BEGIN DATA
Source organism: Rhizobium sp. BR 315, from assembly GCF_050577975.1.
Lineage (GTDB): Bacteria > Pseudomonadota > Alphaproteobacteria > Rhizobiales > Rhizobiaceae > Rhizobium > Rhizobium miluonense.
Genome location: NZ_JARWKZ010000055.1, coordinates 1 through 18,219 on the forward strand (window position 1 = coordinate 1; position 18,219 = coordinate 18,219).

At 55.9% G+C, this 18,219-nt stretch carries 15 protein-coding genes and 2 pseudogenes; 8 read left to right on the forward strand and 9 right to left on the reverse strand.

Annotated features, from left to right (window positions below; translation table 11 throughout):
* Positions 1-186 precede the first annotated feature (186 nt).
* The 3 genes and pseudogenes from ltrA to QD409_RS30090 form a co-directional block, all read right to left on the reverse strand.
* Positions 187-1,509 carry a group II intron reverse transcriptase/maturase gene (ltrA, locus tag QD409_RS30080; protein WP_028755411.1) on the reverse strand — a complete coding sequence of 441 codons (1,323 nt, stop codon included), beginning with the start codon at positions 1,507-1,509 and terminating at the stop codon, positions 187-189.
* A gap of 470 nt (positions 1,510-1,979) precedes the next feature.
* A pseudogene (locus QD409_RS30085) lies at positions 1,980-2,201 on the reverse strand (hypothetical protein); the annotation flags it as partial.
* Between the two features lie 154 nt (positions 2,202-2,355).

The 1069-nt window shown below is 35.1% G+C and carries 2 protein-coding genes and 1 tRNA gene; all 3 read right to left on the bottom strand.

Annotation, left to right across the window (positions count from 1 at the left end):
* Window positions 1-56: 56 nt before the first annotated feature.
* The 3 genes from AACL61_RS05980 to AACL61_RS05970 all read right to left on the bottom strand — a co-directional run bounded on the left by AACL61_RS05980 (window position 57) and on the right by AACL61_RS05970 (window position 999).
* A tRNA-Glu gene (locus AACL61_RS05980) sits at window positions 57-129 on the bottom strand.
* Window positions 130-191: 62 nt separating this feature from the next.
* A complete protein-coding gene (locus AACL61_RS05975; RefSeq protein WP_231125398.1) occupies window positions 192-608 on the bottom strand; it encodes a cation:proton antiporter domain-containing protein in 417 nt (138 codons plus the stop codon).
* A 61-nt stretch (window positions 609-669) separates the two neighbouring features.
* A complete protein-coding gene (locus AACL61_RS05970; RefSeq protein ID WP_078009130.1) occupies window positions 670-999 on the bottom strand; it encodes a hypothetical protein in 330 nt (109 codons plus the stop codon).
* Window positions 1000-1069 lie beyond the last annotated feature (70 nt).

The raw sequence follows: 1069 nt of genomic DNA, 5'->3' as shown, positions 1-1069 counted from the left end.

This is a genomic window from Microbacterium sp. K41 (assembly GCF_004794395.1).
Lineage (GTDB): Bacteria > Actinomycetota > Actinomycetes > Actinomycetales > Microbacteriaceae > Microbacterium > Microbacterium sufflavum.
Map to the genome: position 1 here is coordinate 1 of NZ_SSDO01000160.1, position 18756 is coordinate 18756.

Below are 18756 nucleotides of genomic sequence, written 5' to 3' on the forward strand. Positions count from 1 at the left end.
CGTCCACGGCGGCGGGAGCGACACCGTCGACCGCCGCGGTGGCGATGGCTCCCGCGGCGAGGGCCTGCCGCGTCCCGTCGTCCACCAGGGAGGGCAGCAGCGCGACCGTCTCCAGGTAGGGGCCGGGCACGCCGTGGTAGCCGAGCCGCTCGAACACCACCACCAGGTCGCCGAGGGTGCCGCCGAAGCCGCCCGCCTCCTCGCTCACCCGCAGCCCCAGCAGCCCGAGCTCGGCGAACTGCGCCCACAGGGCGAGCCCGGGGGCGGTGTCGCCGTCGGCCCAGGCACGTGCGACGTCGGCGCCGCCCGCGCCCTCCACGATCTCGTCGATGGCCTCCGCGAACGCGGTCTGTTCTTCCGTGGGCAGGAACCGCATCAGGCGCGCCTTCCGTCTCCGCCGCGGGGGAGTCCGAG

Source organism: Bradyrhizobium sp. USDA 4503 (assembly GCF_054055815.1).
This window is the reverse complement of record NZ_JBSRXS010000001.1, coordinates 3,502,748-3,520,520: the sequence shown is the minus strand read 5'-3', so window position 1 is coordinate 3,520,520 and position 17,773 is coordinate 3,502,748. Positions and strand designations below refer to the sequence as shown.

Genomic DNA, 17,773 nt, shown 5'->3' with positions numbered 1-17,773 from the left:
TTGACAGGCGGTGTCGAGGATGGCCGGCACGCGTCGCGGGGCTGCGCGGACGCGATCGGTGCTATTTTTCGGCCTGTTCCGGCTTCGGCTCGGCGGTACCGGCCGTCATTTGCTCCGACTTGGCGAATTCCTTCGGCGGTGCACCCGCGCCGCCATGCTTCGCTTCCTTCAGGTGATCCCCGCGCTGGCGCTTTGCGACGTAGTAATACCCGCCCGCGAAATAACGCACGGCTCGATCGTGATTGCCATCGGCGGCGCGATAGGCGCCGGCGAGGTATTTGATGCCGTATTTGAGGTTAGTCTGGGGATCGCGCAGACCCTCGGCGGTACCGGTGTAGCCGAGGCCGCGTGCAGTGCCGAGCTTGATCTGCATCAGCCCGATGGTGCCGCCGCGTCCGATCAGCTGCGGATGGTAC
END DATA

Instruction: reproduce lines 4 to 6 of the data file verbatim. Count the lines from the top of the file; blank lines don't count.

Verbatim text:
At 55.9% G+C, this 18,219-nt stretch carries 15 protein-coding genes and 2 pseudogenes; 8 read left to right on the forward strand and 9 right to left on the reverse strand.

Annotated features, from left to right (window positions below; translation table 11 throughout):
* Positions 1-186 precede the first annotated feature (186 nt).